Dodgers see the Zack Greinke of old in loss to Arizona

PHOENIX -- The Los Angeles Dodgers traveled to Zack Greinke's new house and found that much of the scenery in his new digs looks exactly like it used to in the old one.

There was Greinke’s bend-but-don’t-break style. There was his calm demeanor when others might have cracked. And there was his grit, finishing off the seventh inning despite pushing himself to 119 pitches, 12 more than his previous season high.

That the Dodgers managed two runs off Greinke with the dysfunctional state of their offense seemed like an achievement. Ultimately, Greinke’s effort was enough to lead the Arizona Diamondbacks in the direction of a 3-2 victory.

The Dodgers have now lost three consecutive one-run games for the first time since September 6-8, 2013, when they pulled off the dubious feat at Cincinnati.

The Dodgers jumped on Greinke for a first-inning run thanks to Corey Seager's single and Justin Turner's double off the wall. Greinke was not rattled. Seager tied the score 2-2 in the fifth inning with a mammoth home run to right-center. Greinke barely blinked.

It was exactly how Grienke posted a 51-15 record in three years with the Dodgers (the best winning percentage over that stretch). Also, over the previous three seasons, Greinke had a combined 2.30 ERA (second-best in baseball), opponents had a combined .601 OPS (third) and a 1.03 WHIP (fourth).

“It was probably a little more [fun] than normal,” Greinke said. “But I’ve played on several teams, so I’m used to facing former teams. That really wasn’t much. But the fans were pretty loud today, so that made it more so of an intense game.”

Over his seven innings of work, Greinke gave up two runs on seven hits with two walks and six strikeouts. The Dodgers had their chances but failed to cash them in, a theme that has been running for a while now.

The Dodgers were 0-for-11 with runners in scoring position, left 10 runners on base and had what could have been a Turner home run robbed at the left-field wall by Peter O'Brien in the fifth inning. In the sixth, Scott Van Slyke had an RBI taken away when Jean Segura made a running catch in shallow center field.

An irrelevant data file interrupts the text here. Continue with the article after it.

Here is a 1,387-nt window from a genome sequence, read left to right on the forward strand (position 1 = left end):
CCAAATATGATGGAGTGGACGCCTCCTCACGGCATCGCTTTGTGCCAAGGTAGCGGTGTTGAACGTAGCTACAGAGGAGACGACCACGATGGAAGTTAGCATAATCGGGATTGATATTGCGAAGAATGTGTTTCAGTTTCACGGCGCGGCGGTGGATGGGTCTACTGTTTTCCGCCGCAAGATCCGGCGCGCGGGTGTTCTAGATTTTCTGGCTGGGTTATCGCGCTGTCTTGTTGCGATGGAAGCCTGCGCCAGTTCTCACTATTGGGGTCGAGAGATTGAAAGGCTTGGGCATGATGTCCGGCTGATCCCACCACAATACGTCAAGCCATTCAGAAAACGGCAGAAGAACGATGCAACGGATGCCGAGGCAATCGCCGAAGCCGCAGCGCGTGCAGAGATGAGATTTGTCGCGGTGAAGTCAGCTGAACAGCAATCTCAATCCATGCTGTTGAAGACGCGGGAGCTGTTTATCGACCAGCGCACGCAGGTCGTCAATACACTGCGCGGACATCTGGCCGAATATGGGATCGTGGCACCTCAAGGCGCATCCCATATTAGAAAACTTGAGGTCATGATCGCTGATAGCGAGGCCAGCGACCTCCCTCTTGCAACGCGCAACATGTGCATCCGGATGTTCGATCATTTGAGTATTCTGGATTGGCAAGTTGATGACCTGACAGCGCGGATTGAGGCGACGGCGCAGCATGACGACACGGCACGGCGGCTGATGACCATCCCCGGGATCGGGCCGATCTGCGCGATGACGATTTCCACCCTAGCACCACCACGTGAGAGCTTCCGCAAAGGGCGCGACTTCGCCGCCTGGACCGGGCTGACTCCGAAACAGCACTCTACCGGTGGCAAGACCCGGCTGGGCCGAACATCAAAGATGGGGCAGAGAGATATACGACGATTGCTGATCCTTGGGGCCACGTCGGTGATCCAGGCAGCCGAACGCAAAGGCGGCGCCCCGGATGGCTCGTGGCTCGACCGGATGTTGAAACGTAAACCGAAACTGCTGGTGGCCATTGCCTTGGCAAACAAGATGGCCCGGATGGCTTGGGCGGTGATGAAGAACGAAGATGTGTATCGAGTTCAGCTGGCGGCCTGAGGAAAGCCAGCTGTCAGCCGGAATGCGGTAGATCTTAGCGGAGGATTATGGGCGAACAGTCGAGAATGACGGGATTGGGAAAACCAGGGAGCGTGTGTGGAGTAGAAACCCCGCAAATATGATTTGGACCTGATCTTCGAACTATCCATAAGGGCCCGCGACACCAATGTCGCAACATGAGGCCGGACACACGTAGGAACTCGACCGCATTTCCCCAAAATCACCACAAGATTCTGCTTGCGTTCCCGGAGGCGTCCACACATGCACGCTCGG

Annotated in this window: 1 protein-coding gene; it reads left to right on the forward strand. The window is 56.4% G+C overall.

And that doesn’t account for the eighth inning, when the Dodgers loaded the bases only to see Enrique Hernandez strike out against Brad Ziegler and Howie Kendrick hit a looper to shallow center that Michael Bourn corralled with a diving catch.

Manager Dave Roberts tried looking past the Dodgers' missed opportunities and saw a club that had its chances against a tough starter, only to fall short.

“This one, within itself, was a well-played game,” Roberts said. “We left 10 guys on base but we saw the best of Zack Greinke, and obviously he wanted to show well against his former team. We competed for nine innings, so that was good to see. A couple of plays they made, a couple of hits that would have fallen, it would have been a different game. I applaud our guys or the way they competed tonight.”

Lackluster this past weekend in losing two of three at San Francisco, the Dodgers tried to be aggressive against Greinke. The ambush nearly worked. They had to know that Greinke has seen all of the tricks.

“The first couple innings, the first time through the order they were swinging a lot early,” Greinke said. “And they were taking the pitches I wanted them to swing at. The first couple innings was a combination of me not pitching real good and them taking quality at-bats. The last three innings I thought I pitched better -- besides the home-run pitch to Seager.”

The 435-foot blast was not only Seager’s 15th home run this season; it cleared the swimming pool and goes down as the youngster’s longest home run so far in his brief career. All Greinke did was marvel at the trajectory and get right back to work.

“I don’t think you’re really going to catch him off guard like that,” Seager said. “He’s going to come out, do exactly what he did and compete the whole game. He’s going to do what he needs to do to get through seven innings like he did. That’s the kind of pitcher he is.”

With his pitch count climbing higher in the seventh inning, Greinke was paid a visit by his manager, Chip Hale. The conversation was brief, and Hale returned to the dugout. This was a game that Greinke wanted, and he wasn’t going to be stopped from throwing a few more pitches.

“It’s more than normal, but it’s nothing crazy,” Greinke said. “It just kind of happened the way that inning turned out. Sometimes it happens.”

Roberts did his best to put a positive spin on it, but three consecutive defeats to division opponents are not what the 33-32 Dodgers need at this point.

“As we sit here, we’ve lost three straight to division opponents and that makes it tougher certainly, but I think the intent tonight from our offense was what I like to see,” Roberts said. “If we can maintain that, we’d be much better.”